There are certain periods of delay, which are excludable under section 3161(h) of the Act and, thus, do not count in computing whether the thirty-day deadline has run. Id.
§ 3161(h). For example, the Act allows time to be excluded in specific scenarios, such as when there are "other proceedings" involving the defendant, see 18 U.S.C. § 3161(h), as well as in the broader circumstance where "the judge granted such continuance
on the basis of his findings that the ends of justiceserved by taking such action outweigh the best interest of the public and the defendant in a speedy trial. " Id. § 3161(h)(8)(A)).
This discretionary category has come to be known as an "ends of justice" exclusion. See, e.g., Pollock, 726 F.2d at 1461.
End of justice. § 3161(h)(8)(A). Upon motion of the judge or a party for continuance, any period of delay is excludable from the Speedy Trial Act provided the continuance is based upon findings “that the ends of justice served by [the action taken] outweigh the best interests of the public and the defendant in a speedy trial.” Importantly, the court must set forth, on the record, the reasons for the finding(s), and the continuance must be specifically limited in time. United States v. Ramirez-Cortez, 213 F.3d 1149, 1154 (9th Cir. 2000) (quoting United States v. Lloyd, 125 F.3d 1263, 1268 (9th Cir. 1997) in turn quoting United States v. Jordan, 915 F.2d 563, 565-566 (9th Cir. 1990)).
See also U.S. v. Ramirez-Cortez, 213 F.3d 1149 (9th Cir. 2000) “Congress did not intend the ‘end of justice’ exclusion … to be granted as a matter of course but rather to be used sparingly and only when necessary.” Id. at 1155. It must be (1) “Specifically limited in time” and (2) “justified with reference to the factsas of the time the delay is ordered.”(Emphasis in original). Id. at 1154.
FOOTNOTES: See also May 16th, 2002, Stipulation To Continue Trial Date And Exclude Time.
See Exhibit of STIPULATION by Attorney Carlton Gun for Salvador Cardenas, to be signed by prosecutor Jeremy Matz, Mr. Gun, the Judge…and the Defendant. None of the stipulations contain the signature of Killercop in the instant case. Further, the Next counsel, William Harris, also filed a Stipulation on November 27, 2003, wherein he “represents that the defendant has represented that he is willing to waive his right to a speedy trial…” Page 3. Id. Again, Killercop ’s signature is not on this document. Nor is there any proof that Killercop “understands” his right and “knowingly and voluntarily waives and gives up his right or that anything was explained to him. This Stipulation by William Harris followed a letter from the Prosecutor wherein she urged him to stipulate “over your client’s objections.” See November 24, 2002 letter from Elena Duarte.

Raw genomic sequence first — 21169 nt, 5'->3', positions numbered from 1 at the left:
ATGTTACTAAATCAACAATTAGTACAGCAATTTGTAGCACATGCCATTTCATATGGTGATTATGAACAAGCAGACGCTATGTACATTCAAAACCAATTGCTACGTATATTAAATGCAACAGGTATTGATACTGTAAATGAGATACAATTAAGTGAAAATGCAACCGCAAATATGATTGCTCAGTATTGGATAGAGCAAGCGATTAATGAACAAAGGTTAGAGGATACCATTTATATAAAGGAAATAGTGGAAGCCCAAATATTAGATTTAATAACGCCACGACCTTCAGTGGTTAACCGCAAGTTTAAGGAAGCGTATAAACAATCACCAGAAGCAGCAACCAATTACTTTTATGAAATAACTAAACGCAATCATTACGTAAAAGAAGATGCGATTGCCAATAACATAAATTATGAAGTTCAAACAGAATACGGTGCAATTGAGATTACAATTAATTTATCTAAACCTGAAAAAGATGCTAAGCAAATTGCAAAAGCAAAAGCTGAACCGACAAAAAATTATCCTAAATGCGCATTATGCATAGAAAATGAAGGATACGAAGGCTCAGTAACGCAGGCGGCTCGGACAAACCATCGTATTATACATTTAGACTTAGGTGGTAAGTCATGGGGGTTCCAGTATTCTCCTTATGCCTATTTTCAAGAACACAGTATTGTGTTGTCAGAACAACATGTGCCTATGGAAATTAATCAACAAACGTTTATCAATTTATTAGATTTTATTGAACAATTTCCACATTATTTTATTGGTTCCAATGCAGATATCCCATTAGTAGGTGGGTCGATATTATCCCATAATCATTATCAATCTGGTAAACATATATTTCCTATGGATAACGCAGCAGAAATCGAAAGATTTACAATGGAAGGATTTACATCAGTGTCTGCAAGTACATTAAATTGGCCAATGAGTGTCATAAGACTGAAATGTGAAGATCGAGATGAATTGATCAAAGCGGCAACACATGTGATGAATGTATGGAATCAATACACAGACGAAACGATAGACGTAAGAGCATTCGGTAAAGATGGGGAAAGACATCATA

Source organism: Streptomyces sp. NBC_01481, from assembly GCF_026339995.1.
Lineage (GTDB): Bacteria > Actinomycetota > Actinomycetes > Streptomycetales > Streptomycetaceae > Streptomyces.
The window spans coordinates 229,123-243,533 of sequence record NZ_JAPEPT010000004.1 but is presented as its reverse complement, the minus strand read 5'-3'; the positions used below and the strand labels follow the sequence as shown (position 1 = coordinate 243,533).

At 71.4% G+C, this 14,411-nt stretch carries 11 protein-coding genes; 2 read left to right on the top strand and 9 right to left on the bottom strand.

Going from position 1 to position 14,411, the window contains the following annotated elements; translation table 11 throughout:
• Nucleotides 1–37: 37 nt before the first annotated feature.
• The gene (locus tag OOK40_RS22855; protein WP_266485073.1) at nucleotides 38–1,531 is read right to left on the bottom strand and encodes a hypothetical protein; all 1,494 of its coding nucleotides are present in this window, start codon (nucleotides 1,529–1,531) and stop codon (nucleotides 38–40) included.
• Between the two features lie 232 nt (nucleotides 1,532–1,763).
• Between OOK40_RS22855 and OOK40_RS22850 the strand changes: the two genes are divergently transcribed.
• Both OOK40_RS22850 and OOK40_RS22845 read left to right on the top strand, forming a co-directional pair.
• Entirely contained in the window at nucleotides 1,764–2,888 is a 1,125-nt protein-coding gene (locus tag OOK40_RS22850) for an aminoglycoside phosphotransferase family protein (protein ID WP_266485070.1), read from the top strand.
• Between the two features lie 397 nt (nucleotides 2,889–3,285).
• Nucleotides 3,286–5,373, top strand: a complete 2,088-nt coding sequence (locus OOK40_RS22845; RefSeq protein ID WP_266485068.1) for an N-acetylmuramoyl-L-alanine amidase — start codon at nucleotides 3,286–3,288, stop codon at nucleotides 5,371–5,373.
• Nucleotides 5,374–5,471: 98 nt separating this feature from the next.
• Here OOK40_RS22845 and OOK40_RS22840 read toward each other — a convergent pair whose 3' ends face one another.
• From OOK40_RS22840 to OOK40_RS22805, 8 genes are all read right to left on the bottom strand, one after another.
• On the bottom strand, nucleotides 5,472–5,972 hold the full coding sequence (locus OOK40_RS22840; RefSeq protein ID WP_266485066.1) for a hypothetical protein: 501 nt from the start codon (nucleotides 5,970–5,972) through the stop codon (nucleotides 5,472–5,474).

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Judge: “I do know that when I spoke to Mr. Reed earlier about the case we talked about the possibility of going in I believe it was three or four weeks, and whether he could be ready. If he has represented to the court that he would be ready in three to four weeks, I think it’s well within the court’s discretion, absent even a motion from him and over the defendant’s objection, to exclude time in the interests of justice…
Contemptible police tactics - Cops raid the home of a licensed medical marijuana provider in Washington, handcuff the fourteen year old son and put a gun to his head, and search the nineteen year old daughter and take the contents of her mickey-mouse wallet.
How To Survive Traffic Stops in America, Submit, Instantly! - What the cops want is immediate obedience and submission. Many cops are ex-military and view the civilian motorists of America about like they viewed the hapless peasants of Iraq and Afghanistan, that is, with contempt, not as fellow citizens deserving of civility and respect. It is a possibly lethal mistake to do anything other than submit, instantly and obey! Or be ready to shoot first. But aim high.